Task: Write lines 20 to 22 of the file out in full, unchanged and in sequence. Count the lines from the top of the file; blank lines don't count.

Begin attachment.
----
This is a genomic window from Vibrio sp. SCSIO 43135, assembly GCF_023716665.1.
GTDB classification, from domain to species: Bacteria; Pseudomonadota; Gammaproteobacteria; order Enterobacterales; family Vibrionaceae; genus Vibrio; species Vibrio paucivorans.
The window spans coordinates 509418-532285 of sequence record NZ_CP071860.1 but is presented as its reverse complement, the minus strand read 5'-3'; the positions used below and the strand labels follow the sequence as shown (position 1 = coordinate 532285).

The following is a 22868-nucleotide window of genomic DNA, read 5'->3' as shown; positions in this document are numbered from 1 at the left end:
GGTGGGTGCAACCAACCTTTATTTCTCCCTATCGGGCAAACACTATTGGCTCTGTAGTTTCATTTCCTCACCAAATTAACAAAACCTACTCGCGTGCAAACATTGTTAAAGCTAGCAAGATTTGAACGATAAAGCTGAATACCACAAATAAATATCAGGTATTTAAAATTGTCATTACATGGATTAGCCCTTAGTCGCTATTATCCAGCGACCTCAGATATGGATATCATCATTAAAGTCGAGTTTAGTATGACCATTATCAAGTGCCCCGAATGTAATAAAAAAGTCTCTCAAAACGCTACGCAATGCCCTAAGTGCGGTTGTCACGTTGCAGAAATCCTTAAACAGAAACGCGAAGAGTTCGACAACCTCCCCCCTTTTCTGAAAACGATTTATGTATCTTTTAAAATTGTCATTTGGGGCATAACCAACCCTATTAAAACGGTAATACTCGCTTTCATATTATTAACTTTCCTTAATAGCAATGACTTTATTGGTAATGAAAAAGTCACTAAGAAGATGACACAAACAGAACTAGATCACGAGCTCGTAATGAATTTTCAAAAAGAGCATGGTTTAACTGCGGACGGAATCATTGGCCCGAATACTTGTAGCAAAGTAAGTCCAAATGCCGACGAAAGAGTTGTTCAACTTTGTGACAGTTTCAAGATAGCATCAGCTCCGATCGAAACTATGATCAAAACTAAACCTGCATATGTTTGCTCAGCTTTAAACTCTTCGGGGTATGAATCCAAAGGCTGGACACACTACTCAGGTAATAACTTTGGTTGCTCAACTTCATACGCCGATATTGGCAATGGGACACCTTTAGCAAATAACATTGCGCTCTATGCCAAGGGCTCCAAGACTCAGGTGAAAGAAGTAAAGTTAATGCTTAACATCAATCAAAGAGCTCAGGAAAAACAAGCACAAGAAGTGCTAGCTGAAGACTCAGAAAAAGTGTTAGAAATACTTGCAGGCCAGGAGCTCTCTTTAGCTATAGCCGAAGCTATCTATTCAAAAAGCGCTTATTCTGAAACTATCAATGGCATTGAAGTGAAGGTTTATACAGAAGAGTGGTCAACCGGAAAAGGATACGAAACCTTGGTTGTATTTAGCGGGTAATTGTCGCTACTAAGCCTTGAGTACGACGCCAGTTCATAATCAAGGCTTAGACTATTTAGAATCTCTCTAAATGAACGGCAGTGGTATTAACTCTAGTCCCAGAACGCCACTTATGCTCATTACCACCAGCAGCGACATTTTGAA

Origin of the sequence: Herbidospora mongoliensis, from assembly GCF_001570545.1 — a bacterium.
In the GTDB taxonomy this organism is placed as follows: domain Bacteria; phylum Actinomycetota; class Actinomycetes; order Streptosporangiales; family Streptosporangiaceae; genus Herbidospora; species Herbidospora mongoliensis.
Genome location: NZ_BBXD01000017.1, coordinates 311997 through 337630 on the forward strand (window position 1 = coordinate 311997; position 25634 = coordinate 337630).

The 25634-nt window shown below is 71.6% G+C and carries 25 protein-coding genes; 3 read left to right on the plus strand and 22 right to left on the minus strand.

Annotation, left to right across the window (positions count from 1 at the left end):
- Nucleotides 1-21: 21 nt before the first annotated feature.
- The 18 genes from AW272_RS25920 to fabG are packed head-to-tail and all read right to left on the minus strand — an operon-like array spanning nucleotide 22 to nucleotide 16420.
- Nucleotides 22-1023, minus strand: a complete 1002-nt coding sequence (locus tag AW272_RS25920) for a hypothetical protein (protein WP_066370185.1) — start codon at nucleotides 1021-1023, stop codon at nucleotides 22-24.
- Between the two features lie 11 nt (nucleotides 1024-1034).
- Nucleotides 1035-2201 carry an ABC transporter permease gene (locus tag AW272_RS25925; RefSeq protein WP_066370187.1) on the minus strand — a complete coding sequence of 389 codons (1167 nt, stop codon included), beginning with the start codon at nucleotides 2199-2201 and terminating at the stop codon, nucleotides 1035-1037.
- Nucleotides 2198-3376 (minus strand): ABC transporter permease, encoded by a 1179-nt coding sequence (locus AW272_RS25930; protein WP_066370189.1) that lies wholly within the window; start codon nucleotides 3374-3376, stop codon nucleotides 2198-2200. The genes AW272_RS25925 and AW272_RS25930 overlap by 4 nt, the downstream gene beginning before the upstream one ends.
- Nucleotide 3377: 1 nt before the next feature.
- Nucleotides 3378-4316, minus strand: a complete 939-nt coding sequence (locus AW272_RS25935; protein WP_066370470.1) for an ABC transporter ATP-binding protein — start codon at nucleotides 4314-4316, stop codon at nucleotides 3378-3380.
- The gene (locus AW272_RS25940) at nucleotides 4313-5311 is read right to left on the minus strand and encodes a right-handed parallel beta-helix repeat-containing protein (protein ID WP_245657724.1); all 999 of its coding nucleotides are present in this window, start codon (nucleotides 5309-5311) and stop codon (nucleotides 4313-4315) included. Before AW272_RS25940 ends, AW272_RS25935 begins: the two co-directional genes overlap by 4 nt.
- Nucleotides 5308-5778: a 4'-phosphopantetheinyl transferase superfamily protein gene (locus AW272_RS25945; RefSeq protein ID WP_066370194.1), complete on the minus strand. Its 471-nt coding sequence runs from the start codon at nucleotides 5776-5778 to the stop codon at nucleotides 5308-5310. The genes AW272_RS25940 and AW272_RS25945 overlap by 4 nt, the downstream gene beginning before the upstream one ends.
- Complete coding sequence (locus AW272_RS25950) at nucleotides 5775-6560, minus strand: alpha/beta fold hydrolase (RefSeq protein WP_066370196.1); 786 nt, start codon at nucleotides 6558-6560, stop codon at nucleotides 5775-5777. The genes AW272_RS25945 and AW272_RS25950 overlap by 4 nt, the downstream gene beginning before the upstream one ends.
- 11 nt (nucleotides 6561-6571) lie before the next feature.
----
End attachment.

- Nucleotides 5308-5778: a 4'-phosphopantetheinyl transferase superfamily protein gene (locus AW272_RS25945; RefSeq protein ID WP_066370194.1), complete on the minus strand. Its 471-nt coding sequence runs from the start codon at nucleotides 5776-5778 to the stop codon at nucleotides 5308-5310. The genes AW272_RS25940 and AW272_RS25945 overlap by 4 nt, the downstream gene beginning before the upstream one ends.
- Complete coding sequence (locus AW272_RS25950) at nucleotides 5775-6560, minus strand: alpha/beta fold hydrolase (RefSeq protein WP_066370196.1); 786 nt, start codon at nucleotides 6558-6560, stop codon at nucleotides 5775-5777. The genes AW272_RS25945 and AW272_RS25950 overlap by 4 nt, the downstream gene beginning before the upstream one ends.
- 11 nt (nucleotides 6561-6571) lie before the next feature.